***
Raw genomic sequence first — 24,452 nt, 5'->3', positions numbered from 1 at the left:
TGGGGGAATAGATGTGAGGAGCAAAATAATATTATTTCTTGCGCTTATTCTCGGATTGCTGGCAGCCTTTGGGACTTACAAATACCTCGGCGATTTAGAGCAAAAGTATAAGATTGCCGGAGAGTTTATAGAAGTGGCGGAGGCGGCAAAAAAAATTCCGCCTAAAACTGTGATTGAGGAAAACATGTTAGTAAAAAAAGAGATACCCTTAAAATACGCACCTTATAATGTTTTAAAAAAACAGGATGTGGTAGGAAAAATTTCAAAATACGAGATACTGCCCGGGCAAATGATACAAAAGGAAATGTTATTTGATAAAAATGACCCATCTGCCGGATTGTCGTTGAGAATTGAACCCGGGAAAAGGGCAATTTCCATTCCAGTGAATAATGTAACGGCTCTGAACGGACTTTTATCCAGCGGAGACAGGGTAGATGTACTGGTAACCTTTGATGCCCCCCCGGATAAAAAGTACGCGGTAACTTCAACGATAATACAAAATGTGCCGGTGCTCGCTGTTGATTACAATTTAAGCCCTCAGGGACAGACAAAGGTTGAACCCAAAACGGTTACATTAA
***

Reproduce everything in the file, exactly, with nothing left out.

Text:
Raw genomic sequence first — 24,452 nt, 5'->3', positions numbered from 1 at the left:
TGGGGGAATAGATGTGAGGAGCAAAATAATATTATTTCTTGCGCTTATTCTCGGATTGCTGGCAGCCTTTGGGACTTACAAATACCTCGGCGATTTAGAGCAAAAGTATAAGATTGCCGGAGAGTTTATAGAAGTGGCGGAGGCGGCAAAAAAAATTCCGCCTAAAACTGTGATTGAGGAAAACATGTTAGTAAAAAAAGAGATACCCTTAAAATACGCACCTTATAATGTTTTAAAAAAACAGGATGTGGTAGGAAAAATTTCAAAATACGAGATACTGCCCGGGCAAATGATACAAAAGGAAATGTTATTTGATAAAAATGACCCATCTGCCGGATTGTCGTTGAGAATTGAACCCGGGAAAAGGGCAATTTCCATTCCAGTGAATAATGTAACGGCTCTGAACGGACTTTTATCCAGCGGAGACAGGGTAGATGTACTGGTAACCTTTGATGCCCCCCCGGATAAAAAGTACGCGGTAACTTCAACGATAATACAAAATGTGCCGGTGCTCGCTGTTGATTACAATTTAAGCCCTCAGGGACAGACAAAGGTTGAACCCAAAACGGTTACATTAA